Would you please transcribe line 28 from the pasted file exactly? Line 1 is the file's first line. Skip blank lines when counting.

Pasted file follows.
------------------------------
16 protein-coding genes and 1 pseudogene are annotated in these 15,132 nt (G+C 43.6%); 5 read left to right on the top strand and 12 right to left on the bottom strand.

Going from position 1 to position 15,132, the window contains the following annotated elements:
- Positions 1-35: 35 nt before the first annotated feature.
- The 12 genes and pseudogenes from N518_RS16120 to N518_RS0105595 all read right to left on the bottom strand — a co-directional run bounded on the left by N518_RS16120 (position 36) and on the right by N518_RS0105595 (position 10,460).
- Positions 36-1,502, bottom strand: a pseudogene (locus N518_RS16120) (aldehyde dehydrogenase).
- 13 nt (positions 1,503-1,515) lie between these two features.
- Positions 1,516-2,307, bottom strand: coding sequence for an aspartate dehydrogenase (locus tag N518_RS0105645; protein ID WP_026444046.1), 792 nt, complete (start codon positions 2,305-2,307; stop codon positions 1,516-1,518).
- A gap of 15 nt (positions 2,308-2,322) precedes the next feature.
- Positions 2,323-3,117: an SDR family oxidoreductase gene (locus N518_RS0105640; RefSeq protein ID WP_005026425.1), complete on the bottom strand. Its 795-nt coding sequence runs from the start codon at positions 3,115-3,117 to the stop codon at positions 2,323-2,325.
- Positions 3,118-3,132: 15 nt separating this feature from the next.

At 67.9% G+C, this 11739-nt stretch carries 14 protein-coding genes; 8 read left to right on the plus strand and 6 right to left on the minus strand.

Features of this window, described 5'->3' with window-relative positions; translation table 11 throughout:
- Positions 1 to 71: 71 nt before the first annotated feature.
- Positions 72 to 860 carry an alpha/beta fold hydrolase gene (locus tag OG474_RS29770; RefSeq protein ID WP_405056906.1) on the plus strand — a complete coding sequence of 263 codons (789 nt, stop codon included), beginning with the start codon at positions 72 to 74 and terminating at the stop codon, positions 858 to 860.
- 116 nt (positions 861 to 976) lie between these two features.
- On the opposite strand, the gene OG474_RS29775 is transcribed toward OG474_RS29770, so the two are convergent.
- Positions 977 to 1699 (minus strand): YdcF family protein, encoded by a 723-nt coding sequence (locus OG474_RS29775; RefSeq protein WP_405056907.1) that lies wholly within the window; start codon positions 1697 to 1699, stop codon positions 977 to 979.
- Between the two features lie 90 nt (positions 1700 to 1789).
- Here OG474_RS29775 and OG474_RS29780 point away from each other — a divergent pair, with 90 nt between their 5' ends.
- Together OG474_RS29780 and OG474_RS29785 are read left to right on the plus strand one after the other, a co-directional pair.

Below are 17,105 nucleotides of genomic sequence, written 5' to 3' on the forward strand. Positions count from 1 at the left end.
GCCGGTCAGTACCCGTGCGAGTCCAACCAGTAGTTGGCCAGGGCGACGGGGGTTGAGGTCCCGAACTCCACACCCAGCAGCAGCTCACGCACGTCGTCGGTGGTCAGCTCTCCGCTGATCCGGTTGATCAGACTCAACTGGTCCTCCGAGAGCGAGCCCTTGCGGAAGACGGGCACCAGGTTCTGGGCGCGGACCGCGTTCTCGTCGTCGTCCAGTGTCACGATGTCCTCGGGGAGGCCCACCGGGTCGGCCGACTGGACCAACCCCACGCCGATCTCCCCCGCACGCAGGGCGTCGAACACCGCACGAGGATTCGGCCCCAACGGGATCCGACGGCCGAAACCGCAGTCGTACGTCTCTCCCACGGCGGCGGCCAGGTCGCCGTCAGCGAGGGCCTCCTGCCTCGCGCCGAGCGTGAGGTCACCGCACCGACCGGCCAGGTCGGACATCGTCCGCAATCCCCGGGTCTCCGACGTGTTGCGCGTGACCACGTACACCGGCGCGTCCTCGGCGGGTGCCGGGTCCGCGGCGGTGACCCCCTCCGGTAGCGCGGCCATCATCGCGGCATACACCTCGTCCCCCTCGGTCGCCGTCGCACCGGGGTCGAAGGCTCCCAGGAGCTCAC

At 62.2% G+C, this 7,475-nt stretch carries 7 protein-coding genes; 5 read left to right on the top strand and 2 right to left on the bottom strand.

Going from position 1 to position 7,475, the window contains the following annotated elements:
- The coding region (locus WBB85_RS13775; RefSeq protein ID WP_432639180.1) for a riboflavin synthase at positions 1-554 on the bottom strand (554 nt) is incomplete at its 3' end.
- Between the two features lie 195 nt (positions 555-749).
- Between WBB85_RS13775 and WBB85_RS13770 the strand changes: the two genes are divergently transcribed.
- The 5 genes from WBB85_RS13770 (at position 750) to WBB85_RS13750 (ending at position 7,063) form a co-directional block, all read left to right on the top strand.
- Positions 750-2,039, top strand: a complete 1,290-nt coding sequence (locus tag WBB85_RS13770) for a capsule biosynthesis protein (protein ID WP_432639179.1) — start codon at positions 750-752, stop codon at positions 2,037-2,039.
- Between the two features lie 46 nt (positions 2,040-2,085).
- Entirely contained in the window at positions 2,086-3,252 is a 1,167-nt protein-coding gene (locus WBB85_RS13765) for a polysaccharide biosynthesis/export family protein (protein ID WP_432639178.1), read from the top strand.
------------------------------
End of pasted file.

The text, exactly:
- The 5 genes from WBB85_RS13770 (at position 750) to WBB85_RS13750 (ending at position 7,063) form a co-directional block, all read left to right on the top strand.